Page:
• Crop canopy data – canopy parameters produced throughout the growing season can provide quantitative information regarding the percentage of ground surface covered by crop canopy vegetation. This information is used as input to crop development models.
  • Key phenological events – Leaf Area Index (LAI) and the fraction of absorbed photosynthetically active radiation (FAPAR) are used to monitor the development of surface vegetation over time. In turn this information can be used to indicate key phenological crop events such as emergence, development, ripening and senescence.

The ACROPOLIS benchmarking capability is being used within the ADAS Yield Enhancement Network (YEN). YEN brings together farmers and crop performance specialists to share data about yield performance to better understand the reasons for variability and to determine optimum practices.

Benchmarking is used to aggregate data from all YEN fields to create a statistical reference of achieved yields. Any single field can then be compared with the reference to ‘benchmark’ how that field is performing both from an inter-field perspective as well as from year-to-year.

A range of other data, such as weather, planting date, cultivar etc., can then be used to determine the variables and practices that drive yield performance.

Using the ACROPOLIS system, satellite-derived vegetation metrics (for example, leaf area index and phenological events such as emergence) are being incorporated into the ADAS YEN benchmarking system.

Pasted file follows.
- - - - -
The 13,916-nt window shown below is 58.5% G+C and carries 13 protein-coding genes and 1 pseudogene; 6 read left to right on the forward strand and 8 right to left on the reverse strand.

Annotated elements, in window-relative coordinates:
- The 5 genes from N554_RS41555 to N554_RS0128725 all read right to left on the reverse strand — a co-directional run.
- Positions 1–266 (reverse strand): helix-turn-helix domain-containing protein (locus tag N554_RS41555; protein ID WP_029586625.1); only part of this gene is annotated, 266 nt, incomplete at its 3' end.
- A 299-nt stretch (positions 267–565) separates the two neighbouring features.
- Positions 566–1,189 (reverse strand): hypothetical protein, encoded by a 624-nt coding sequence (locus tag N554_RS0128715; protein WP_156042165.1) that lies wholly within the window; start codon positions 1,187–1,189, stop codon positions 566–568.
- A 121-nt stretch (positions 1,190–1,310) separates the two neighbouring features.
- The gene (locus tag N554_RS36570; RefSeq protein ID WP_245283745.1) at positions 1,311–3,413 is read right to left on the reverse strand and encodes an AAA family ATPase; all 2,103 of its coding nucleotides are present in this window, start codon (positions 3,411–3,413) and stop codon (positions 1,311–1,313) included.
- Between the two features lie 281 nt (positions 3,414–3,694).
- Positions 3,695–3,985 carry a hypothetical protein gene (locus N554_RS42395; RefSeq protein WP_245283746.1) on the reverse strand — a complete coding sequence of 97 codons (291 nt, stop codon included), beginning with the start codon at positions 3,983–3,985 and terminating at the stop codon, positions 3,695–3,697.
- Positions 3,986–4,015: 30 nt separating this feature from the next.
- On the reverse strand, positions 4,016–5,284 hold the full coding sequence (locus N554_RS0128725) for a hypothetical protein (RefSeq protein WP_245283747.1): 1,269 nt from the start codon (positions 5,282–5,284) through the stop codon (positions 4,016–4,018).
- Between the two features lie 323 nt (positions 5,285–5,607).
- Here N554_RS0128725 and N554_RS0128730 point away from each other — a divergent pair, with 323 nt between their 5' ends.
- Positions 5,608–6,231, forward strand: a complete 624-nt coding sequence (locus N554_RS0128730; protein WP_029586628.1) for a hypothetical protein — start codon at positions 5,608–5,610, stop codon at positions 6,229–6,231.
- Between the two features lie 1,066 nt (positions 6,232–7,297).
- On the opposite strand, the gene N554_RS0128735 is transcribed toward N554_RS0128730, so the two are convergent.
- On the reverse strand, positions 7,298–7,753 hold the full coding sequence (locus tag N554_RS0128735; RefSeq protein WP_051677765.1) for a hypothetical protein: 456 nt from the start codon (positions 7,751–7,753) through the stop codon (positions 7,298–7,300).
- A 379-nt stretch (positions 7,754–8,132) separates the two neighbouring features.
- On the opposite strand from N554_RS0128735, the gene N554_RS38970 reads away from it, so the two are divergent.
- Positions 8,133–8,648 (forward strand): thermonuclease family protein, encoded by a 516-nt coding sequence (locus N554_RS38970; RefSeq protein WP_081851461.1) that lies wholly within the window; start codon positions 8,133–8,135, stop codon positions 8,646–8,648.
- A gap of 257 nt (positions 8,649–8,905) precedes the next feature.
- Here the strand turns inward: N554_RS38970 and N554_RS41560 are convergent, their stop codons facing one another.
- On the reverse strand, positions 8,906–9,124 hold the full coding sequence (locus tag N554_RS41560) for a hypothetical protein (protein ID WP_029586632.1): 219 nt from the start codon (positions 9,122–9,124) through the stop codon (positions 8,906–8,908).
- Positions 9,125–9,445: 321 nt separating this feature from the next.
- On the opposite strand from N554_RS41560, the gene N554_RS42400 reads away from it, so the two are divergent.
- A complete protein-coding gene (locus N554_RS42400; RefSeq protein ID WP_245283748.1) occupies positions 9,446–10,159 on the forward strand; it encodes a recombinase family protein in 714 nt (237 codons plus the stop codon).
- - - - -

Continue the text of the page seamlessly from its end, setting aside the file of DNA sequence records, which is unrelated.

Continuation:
Benchmarking data
Benchmarking data allows farmers to compare crop performance against historical reference data.

Working with Crop4sight, ACROPOLIS is being used to provide canopy cover information for the monitoring of the growth of potato crops.  Canopy cover refers to the fraction of the ground covered by the leaves of the crop.  A healthy canopy of leaves is crucial for a good crop of potatoes and so canopy cover is used as a measure of plant development stage and when incorporated into a suitable crop model can determine the likely yield of a growing potato plant.

Once the stem and leaves of the potato plant begin to emerge, it is important for farmers to regularly measure how the canopy cover develops. This, when used with an appropriate model, can be used to give an indication of yield, and thus inform management actions such as irrigation or application of fertiliser as well as considerations of impacts of potato variety, weather conditions and much more.

Traditionally farmers have assessed their crops’ canopy cover manually, for example, by going into the field and taking photographs for analysis and interpretation. Using satellite data to derive canopy cover offers a much more efficient and less labour intensive method for farmers, and provides a comprehensive view of crops across many fields and throughout the season.

Assimila are working with Crop4Sight to test this system, gathering in-situ data from farmers for comparison with a view to providing this as an operational service.

waters around Spain's Balearic Islands

Earth observation data for climate – a potted history

After 30 years working at the interface between Earth observation science and public policy, Zof Stott brings an immense wealth of experience to Assimila.
Maize farmer

Forecasting maize yields in Ghana

Assimila is working with Farmerline, University College London and CABI-Africa to develop an operational system for forecasting maize yields in Ghana using a crop model, coupled with Earth observations and
Earth observation data

How to make the most of Earth observation data and not perish in the attempt?

Gerardo Lopez-Saldena, Earth observation application specialist with Assimila, has written a fascinating blog, which first appeared on the Space for Climate website.